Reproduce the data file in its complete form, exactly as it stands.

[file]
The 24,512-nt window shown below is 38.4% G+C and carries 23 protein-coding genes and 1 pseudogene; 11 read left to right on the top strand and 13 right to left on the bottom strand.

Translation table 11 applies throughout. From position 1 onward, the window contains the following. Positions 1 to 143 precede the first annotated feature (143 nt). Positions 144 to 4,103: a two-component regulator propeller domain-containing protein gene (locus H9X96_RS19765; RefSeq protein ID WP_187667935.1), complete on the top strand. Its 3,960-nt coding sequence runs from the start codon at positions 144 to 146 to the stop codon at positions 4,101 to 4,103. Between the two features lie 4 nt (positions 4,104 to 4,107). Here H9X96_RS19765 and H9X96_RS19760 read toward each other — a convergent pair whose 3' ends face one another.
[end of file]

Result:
The 24,512-nt window shown below is 38.4% G+C and carries 23 protein-coding genes and 1 pseudogene; 11 read left to right on the top strand and 13 right to left on the bottom strand.

Translation table 11 applies throughout. From position 1 onward, the window contains the following. Positions 1 to 143 precede the first annotated feature (143 nt). Positions 144 to 4,103: a two-component regulator propeller domain-containing protein gene (locus H9X96_RS19765; RefSeq protein ID WP_187667935.1), complete on the top strand. Its 3,960-nt coding sequence runs from the start codon at positions 144 to 146 to the stop codon at positions 4,101 to 4,103. Between the two features lie 4 nt (positions 4,104 to 4,107). Here H9X96_RS19765 and H9X96_RS19760 read toward each other — a convergent pair whose 3' ends face one another.